ISTANBUL — The new Istanbul Modern museum is a study in contradictions: It provides stunning views across the water of the Hagia Sophia Grand Mosque on the European side of this city and to Asia to the east, but at first glance, it looks, simply, like a spiffy stack of waterfront containers. And both of those aspects of its design are the point.
The new space, designed by the architect Renzo Piano, will officially open on Tuesday, more than a month after welcoming its first visitors and nearly 20 years after the museum, which specializes in modern and contemporary art, opened in a former warehouse in the same location. (It then moved, for a time, to a 120-year-old temporary space in the nearby Beyoglu neighborhood.)
It’s a culturally crucial moment for a country more in the news these days after a devastating earthquake in February that killed tens of thousands of people, and a fraught election in May that cemented President Recep Tayyip Erdogan’s hold on power for another five years. But, more than that, the opening is also a celebration of the museum’s humble roots in a utilitarian waterfront.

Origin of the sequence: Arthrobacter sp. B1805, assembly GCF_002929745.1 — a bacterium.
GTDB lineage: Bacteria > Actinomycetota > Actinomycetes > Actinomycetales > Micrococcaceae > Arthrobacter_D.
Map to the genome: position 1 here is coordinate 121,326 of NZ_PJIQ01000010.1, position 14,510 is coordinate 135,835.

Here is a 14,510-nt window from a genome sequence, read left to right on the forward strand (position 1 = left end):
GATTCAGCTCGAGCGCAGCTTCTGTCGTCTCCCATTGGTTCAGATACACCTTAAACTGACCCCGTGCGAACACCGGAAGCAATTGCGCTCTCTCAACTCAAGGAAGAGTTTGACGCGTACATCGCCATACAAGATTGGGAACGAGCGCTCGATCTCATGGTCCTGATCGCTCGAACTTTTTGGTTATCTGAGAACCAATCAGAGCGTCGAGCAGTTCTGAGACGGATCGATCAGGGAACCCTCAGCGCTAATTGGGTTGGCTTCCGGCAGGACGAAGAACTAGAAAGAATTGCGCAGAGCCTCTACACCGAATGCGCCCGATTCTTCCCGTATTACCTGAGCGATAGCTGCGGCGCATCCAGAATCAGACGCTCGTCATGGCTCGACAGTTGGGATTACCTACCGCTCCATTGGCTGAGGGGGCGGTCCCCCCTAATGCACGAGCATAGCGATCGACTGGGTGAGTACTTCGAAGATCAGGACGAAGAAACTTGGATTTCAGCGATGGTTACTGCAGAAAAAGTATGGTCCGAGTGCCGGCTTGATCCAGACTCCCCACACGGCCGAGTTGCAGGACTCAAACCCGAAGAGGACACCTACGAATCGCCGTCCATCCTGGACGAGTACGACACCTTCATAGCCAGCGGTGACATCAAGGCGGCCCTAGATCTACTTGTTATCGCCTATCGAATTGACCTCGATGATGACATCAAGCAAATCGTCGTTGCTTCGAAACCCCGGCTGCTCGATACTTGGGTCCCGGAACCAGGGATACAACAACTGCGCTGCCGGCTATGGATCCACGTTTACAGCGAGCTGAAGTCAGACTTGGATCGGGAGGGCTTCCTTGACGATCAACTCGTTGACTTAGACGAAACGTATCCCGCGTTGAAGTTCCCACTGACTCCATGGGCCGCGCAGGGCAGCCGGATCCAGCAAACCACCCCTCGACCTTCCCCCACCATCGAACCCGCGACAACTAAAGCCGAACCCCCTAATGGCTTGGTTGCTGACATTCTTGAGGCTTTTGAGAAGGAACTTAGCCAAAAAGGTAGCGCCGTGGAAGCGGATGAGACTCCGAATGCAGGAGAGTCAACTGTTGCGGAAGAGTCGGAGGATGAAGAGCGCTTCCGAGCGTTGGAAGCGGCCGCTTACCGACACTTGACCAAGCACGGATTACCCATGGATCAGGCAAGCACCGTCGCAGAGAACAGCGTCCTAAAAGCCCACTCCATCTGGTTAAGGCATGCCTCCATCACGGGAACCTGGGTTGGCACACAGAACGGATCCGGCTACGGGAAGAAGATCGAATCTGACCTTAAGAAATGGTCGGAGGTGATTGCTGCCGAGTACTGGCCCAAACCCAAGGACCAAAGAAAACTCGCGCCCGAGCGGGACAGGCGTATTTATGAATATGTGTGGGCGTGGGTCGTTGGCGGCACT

On a recent spring afternoon, as families and the city’s famously pampered street cats lounged in an adjacent park, a crowd of about 100 people milled about the five stories of the 10,500-square-meter (about 113,020-square-foot) building. Several of the opening exhibitions, each running for about six months, celebrate modern Turkish artists but also honor modern art across the globe.
The building’s open staircases — a Piano signature — seem to invite visitors to the upper floors from the lobby and then again to the rooftop, where a reflecting pool has already become a popular hangout for the chatty Bosporus sea gull crowd.